In the course of his life, Joseph became what God, himself, became in Christ: an active and redemptive victim of the sins of the world. Joseph could have made his victim status into a cause by living out a well earned resentment every day. He could have resented the wasting of his life for all those years in slavery and in prison. Instead, Joseph became a blessing to others as a slave, and as a prisoner, and (finally) as a prince in Egypt.
We can brood over our failures, and our wounds and scars, especially when we can see them having roots in the unfairness and the wrongs done by other people. We can brood over the injustices done to us. We can brood over the wasting of years and hopes.
The story of Bible gives us a different way to live. The Bible gives us a view of the world based on faith in the goodness and the faithful love of God.
It tells us a long, long story, full of many terrible things, in which God means good; in which God works for good. Paul told us this, “We know that in everything God works for good with those who love him, who are called according to his purpose.” (Romans 8:28)
God came to work for good even in the terrible stories of the injustice and the brutality that was directed against him when he came to earth as a servant. God came to work for good even when it required crucifixion and death. God added what was humanly impossible to our world by becoming human for our sake, by taking our place, and by becoming (in his own flesh and blood) the start of a new human life and a new human nature. His suffering and death on the cross and his resurrection from the dead tell us that nothing need be wasted or lost.
In 1944, when the Nazi’s were destroying their own country from within, and the allies were destroying it from all around, and from the air, there was this German pastor and teacher named Dietrich Bonhoeffer. Bonhoeffer was in prison, implicated in plots and crimes against the Nazi German state. He was on his way to being hung for his involvement in the plot to assassinate Hitler.
Bonhoeffer had numerous chances to escape from Germany, and even from prison, but he didn’t take those chances because he felt his own people and his own family needed him where he was. Because of his determination to face hardship and trouble (and even to seek it out) many of his friends thought that he had wasted his opportunities in life.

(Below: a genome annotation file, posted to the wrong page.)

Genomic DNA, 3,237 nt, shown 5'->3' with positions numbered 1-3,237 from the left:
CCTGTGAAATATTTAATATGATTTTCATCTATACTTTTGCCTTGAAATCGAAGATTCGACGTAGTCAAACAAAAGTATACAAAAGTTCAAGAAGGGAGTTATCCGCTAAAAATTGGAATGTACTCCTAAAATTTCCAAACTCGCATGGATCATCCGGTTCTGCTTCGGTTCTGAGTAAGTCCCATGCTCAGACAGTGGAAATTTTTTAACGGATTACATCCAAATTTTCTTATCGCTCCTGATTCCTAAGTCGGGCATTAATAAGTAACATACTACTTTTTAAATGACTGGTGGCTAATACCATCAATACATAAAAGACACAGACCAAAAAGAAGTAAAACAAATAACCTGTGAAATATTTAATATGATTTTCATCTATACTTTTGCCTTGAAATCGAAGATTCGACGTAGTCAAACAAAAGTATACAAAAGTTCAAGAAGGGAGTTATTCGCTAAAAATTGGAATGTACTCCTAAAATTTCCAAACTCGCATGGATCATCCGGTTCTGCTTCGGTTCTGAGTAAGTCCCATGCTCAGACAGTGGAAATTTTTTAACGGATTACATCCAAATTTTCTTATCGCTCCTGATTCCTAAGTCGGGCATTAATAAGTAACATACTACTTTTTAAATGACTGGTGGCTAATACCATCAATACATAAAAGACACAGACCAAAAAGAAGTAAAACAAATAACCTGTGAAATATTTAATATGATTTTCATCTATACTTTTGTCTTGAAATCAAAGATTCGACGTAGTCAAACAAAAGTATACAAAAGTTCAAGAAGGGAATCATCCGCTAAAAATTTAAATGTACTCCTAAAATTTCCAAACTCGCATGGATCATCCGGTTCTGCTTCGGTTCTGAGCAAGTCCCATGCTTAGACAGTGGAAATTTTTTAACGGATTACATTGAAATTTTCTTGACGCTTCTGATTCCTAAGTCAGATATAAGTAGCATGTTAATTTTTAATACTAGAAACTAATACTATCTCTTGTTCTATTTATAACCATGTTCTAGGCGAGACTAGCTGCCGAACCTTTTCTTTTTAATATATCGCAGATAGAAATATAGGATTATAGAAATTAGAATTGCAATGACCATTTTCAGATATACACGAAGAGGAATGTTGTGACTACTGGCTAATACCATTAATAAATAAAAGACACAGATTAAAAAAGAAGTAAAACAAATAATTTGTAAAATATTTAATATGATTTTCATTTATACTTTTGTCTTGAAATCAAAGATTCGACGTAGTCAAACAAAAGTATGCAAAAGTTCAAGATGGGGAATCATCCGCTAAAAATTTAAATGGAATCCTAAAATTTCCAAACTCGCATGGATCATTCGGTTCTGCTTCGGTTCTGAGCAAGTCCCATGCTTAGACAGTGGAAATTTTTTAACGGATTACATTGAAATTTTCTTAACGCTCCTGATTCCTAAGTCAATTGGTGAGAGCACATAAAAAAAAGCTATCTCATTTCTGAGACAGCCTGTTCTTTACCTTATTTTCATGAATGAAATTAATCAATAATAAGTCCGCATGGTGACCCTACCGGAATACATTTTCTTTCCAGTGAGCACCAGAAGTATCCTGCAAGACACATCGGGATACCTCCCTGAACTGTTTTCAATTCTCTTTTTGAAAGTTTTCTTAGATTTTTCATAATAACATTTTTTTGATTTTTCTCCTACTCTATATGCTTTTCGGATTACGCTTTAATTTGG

Here is something he wrote about this in a letter from prison to a friend. “I heard someone say yesterday that the last years had been completely wasted as far as he was concerned. I’m very glad that I have never yet had that feeling, even for a moment….for I’m firmly convinced – however strange it may seem – that my life has followed a straight and unbroken course, at any rate in its outward conduct. It has been an uninterrupted enrichment of experience, for which I can only be thankful. If I were to end my life here (in these conditions) that would have a meaning that I think I could understand…” (“Letters and Papers from Prison”, 11 April 1944, punctuation altered by me)
His life had followed a straight and unbroken course of his love for others, and his love for the truth and for the right. Whatever evil was being done, God intended it for good and so Bonhoeffer committed himself to joining the conspiracy of God.
This is the long, and sometimes terrible, great story of the Bible. It tells us that, in all the twists and turns that human beings bring to the world, God brings something completely different so that no good thing is ever wasted and no good thing is ever lost. This is what God has made possible through his cross and through his resurrection from the dead.

This is why we can take up our own part in the great story, hopefully; full of faith and hope, and love. This is the story of what God intends to do through us, through Christ in us. This is how we follow him.

Monday, September 16, 2013

The Great Story: God Builds a Nation with Tools of Grace and Faith

Preached on Sunday, September 15, 2013
Scripture readings: Genesis 12:1-13; Genesis 22:1-18
July Summer 2013: Church and Manse Gardens
We are living characters in a living story about a living God who created the world as a place to live with us. It could have been the story of a happy adventure. It became a story gone wrong, almost as soon as we came along.
We humans put the story wrong. God created the ideal setting for human life, and gave us no reason to be moved by anything other than love. It was a sin against love that made the story to go wrong and this sin altered human nature, because we were made to love.
God showed us, from the very moment that we went wrong, that he himself would come to set us right. God also allowed the human story to continue, in order to demonstrate that we could not expect to save ourselves.
The experiment of Cain and Abel, the children of Adam and Eve, demonstrated that some future generation will not be able to change the world. The experiment of righteous Noah and his family demonstrated that, given a fresh start, the best and brightest people in the world will not be able to change the world.
God, himself, would need to come into the world for our story to be set right; but first he would create an environment for his coming. God would create a family, a tribe, a people, a nation in which to make his home and live.
God would use this special environment to discipline the human race in the use of the proper tools for transforming human life. These tools could only be used at their best when the building material for our transformation was finally delivered.
There is a sense in which God became human, in Jesus, so that God, himself, would be the new human material for a human story that was set right.